It’s been a very exciting week in London town, not least with the passing of Thatcher, and I’ve been hitting the ground running with a stack of meetings with producers, presenters, venues, theatre companies and artists regarding possibilities of bringing Big hART projects here. We’re looking at touring shows, screenings films and running training as well as potentially setting up an ongoing residency through which we could start a long term project in the UK.
On top of the Big hART meetings, catching up with friends and zipping around on the tube (can we please get some decent public transport in Australia already!) I’ve had a couple of meetings to kick start my Churchill research and thinking.
Yesterday I met with Mark Atken one of the producers of Crossover. I took part in a Crossover Lab in Adelaide five years ago that was incredibly useful and inspiring. I am still in touch with a number of people I met there including Emma of Homage to Uncertainty fame and Fee from Really Big Road Trip amongst other fantastic folks. I also continue to use a lot of the idea generating processes we played with at the Lab in my practice. Talking with Mark reminded me of the ways in which thinking about audience and how and why they use technology, can and should be a big part of how you design cross platform projects. Seems obvious, but sometimes you can get so swept up in a project you can forget about where you want it to go, what you want it to do and who you want to see it when you finish making it.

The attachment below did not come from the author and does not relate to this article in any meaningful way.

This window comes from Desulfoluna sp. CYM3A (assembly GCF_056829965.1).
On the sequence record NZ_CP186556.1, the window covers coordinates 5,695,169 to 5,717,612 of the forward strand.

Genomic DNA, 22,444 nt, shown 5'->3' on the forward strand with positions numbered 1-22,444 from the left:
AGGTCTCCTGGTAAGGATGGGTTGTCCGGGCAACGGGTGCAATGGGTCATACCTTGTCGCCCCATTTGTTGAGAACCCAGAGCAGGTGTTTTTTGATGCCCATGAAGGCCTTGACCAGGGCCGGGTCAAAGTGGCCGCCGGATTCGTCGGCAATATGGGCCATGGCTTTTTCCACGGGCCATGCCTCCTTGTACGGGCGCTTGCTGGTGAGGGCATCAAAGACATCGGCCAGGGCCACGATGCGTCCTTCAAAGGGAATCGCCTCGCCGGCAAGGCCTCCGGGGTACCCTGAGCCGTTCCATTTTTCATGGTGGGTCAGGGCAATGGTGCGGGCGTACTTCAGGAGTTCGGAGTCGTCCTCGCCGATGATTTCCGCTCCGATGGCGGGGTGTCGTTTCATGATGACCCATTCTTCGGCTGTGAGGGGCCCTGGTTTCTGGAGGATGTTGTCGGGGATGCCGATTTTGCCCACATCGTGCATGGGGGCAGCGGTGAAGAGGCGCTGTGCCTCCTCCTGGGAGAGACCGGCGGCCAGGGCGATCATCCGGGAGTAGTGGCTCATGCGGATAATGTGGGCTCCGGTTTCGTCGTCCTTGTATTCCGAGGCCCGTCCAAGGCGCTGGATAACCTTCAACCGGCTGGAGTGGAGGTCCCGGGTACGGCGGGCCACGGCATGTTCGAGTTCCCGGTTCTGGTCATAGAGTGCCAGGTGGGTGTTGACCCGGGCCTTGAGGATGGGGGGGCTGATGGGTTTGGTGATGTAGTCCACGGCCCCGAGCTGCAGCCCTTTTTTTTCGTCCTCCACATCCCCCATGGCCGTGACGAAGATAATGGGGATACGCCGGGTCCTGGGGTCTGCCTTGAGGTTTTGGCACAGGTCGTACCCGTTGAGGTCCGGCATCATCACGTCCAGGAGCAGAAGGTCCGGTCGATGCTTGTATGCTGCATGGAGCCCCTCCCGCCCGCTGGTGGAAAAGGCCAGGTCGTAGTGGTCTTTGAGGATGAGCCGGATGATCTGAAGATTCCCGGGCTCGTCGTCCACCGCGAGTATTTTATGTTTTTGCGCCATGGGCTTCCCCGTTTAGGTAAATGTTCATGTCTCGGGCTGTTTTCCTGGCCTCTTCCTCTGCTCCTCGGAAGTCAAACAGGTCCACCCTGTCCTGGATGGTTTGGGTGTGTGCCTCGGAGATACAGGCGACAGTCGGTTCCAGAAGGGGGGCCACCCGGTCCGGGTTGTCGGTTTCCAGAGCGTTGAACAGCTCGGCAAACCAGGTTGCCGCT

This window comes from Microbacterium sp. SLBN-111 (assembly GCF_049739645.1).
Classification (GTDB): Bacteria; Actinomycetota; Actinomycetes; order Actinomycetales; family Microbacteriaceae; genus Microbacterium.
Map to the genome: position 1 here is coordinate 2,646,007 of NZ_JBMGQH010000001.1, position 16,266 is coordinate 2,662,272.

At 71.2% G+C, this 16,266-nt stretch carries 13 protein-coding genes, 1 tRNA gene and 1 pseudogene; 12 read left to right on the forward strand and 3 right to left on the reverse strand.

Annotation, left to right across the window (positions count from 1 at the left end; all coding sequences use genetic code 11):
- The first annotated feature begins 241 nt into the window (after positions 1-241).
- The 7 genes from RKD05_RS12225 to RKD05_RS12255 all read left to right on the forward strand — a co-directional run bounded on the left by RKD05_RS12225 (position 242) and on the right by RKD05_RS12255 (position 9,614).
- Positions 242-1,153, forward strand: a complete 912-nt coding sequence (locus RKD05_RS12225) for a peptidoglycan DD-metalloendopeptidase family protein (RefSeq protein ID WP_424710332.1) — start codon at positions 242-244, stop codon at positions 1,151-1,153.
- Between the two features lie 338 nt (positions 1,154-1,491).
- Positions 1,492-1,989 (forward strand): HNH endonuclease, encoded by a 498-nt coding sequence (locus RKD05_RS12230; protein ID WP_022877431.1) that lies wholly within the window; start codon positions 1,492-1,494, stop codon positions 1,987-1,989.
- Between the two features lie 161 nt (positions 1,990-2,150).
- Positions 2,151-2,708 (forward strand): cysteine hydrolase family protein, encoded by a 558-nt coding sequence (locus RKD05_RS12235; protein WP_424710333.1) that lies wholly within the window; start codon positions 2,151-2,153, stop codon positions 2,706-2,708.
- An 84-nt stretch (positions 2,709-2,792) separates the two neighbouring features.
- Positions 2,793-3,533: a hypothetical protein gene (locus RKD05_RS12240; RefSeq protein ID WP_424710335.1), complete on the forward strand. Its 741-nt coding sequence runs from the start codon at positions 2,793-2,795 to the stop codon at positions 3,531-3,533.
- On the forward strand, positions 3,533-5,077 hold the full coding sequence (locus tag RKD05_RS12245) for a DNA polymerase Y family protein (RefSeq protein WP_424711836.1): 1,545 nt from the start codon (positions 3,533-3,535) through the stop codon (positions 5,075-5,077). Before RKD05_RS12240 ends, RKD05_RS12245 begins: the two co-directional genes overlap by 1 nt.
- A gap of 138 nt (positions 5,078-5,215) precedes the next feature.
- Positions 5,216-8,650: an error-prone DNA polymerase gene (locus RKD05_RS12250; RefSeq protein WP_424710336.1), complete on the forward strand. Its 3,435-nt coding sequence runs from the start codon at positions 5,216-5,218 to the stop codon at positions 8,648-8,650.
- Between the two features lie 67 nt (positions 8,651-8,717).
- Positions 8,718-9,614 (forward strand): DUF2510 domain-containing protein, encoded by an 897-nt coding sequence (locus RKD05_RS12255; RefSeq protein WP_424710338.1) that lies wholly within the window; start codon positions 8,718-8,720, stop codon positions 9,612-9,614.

This morning I met with Beadie Finzi from the Brit Doc Foundation. What a powerhouse! It was so exciting to talk with someone who clearly articulates the power of film, role of partnerships, new models of funding films, ways of measuring impact and was so open with ideas, knowledge and contacts. The sense of being part of a movement and network was palpable and really affirmed the focus of this trip.
Aside from the fantastic rapid fire overview of the work of Brit Doc and a bunch of recommendations of models, impact assessments (read these they are great) and organisations to check out there were a couple of stand out ideas.
The first is how essential the quality of your work is to your capacity to have a powerful influence. We talk a lot about this at Big hART where we are committed to high production values in the work that we make. Especially as it comes from a community process it needs to stand on its own as a work and not be supported out of a generosity from an audience – it needs to stand alongside commercial and mainstream work despite its very different process of creation and broader social change agenda. Beadie made a strong point as to how fundamental this is to an impact campaign working and I completely agree.
The second big take home for me was the title of Impact Producer. Actually having a name for the role of designing and executing a social impact campaign is fantastic: of course that’s what the role is! It’s not straight producing and it’s not just distribution or marketing or outreach – I love this title and am really keen to start using it where relevant.